Plotting a New Story – Part 3

In the previous post, I described how I use Post-Its to work out the details of the plot, focusing on what MacFarland is doing, what others are doing, and key events that might affect the plot. The number of details I include in this phase varies from book to book, but some general guidelines apply. Since the Hot Dog Detective Series typically has 70 chapters plus a Prologue and an Epilogue, I will have a minimum of seventy two Post-Its. I also have to have an average of another 70 Post-Its that follow the police, the antagonist, and others in the story. Sometimes it is more important to know what these secondary characters are doing, since mistakes or omissions in their plot structure can ruin my story. The last thing I want to do is have a story with a broken plot outline.

I do admit that I often overlook some things that go on during a crime investigation. For example, I don’t always show the role that the press and media play in an investigation. If I were writing a more realistic crime novel, I don’t think I could get away with this omission.

Nor do I include all the activities of the police department. For the sake of simplicity, I often focus on only a few of the individuals involved in solving a crime, whereas reality would recognize that there are literally dozens and dozens of people involved in even a simple homicide. Nor do I describe the complex interactions of many different jurisdictions and policing entities that often get involved in solving a crime.

I am writing a story that is designed to entertain, not describe in extreme detail the procedures of a police investigation.

But…getting back to plotting the story. I take the Post-Its and now determine which of these are scenes that will be included in the story. Since my stories are from MacFarland’s perspective, I only include Post-Its that describe what is happening to MacFarland. I now determine the time of day these events occur and put them into the Blake Snyder outline that I use. A copy of a portion of this outline is shown below.

The Blake Snyder plot structure includes the following seven beats:

  1. Setup
  2. Turning Point 1
  3. Act II Part 1 and Pinch Point 1
  4. Midpoint
  5. Act II Part 2 and Pinch Point 2
  6. Turning Point 2
  7. Act III

Setup – The Setup beat includes three components: the Opening Image (in which I put the Prologue of the story), Theme Stated, and Set-up. In the Theme Stated beat, I try to describe the general emotional and developmental issues that MacFarland is facing. In the Set-up beat, I lay out the basic murder conflict issues that MacFarland must deal with.

Turning Point 1 – The first Turning Point includes two sections: the Catalyst and the Debate. In the Catalyst, I have scenes that show how MacFarland gets incentivized to solve the mystery; in the Debate section, I try to have scenes that bring up some of the competing issues in solving the case. In this section, I often introduce other potential suspects, reasons to doubt the original assumptions MacFarland has made, and potential competing interests other characters might have in solving the crime.

Act II Part 1 and Pinch Point 1 – This portion of the Blake Snyder beat structure includes three sub-sections. Act II, in which there is a dramatic shift in the plot. The investigation becomes more serious for MacFarland or the forces arrayed against him start of emerge.  In the B-Story, MacFarland’s (or someone else’s) emotional attachments come into play, either helping MacFarland pursue his investigation or set up a roadblock to his easy resolution of the case. In the Fun and Games section, we get to play with the emotions of the main characters, setting them up for getting closer to each other, or encountering emotional barriers that thwart their “happily ever after” goals.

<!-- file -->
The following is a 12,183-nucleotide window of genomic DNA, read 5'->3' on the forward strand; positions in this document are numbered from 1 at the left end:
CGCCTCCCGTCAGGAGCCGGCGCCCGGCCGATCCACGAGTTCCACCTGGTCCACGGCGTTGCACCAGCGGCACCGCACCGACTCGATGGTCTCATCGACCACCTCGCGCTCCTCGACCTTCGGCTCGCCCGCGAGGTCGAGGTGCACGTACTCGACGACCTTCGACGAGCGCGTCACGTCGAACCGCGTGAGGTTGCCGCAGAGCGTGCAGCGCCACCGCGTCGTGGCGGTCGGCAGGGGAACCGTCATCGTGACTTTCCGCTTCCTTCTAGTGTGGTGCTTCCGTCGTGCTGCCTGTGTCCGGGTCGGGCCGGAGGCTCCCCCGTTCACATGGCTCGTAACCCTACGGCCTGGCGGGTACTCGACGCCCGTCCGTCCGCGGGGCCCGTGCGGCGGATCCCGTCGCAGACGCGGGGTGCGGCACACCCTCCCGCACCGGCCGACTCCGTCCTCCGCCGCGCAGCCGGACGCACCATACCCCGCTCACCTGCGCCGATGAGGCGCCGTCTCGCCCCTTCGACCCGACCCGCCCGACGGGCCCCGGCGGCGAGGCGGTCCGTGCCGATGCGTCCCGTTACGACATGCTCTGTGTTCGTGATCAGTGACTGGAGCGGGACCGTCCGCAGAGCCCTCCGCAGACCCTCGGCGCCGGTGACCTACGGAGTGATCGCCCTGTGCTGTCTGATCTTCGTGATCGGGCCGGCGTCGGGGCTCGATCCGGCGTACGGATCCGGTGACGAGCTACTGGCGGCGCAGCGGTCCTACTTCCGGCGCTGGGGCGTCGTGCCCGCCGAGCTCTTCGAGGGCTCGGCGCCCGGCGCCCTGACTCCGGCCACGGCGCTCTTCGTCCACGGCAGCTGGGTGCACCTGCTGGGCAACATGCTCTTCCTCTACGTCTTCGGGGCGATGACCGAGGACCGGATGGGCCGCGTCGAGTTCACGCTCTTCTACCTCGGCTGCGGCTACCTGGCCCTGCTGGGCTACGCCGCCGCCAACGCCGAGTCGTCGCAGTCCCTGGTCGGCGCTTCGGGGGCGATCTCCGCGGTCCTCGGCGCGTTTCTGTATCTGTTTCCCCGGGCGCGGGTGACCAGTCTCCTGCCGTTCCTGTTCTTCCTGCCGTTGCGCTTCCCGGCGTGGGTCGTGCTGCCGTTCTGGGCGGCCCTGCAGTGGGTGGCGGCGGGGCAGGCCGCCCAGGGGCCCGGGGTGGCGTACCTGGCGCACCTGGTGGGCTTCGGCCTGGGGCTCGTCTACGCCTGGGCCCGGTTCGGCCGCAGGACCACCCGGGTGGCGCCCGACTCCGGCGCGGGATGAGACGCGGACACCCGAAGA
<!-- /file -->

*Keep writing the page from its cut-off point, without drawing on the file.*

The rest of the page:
Midpoint – The Midpoint is just that…getting back to the goal of solving the crime, or  introduction of a false solution or a possible set-back.

Act II Part 2 and Pinch Point 2 – This section of the Blake Snyder beat structure is all about things getting worse. It consists of three sections: The Bad Guys Close In, All is Lost, and Black Moment. The scenes included in these three beats are all pretty obvious. The early successes MacFarland has had are thwarted as forces are arrayed against him.

Turning Point 2 – In the second Turning Point, the issues and individuals identified in the B-story combine with the main story to hint at a possible solution. This collection of scenes often represents the inflection point in the story.

Act III – Act III has two major beats: the Finale, in which MacFarland finally confronts the killer and solves the mystery; and the Final Image, in which all of the loose threads of the story are resolved. This section also includes the Epilogue, which is a fore-shadowing of what is happening in the next portion of the over-arching trilogy story.

I try to have five scenes for every beat or sub-beat of the Blake Snyder outline. Each scene will average 1,000 words, which makes the scene short enough for the average reader to race through.

Some authors will find my approach to writing a mystery story as too mechanistic. I am sure that there are other approaches that work just as well for others as this does for me. But with this approach, I am able to write a novel every 45 to 60 days.

Are they great novels? I don’t know. That’s for my readers to decide. Are they fun to read? Again, you have to ask fans of the Hot Dog Detective series.

For me, the most important question is, are they fun to write? My answer to that question is unequivocally, yes, they are! And that’s what keeps me going.

Leave a Comment

Your email address will not be published.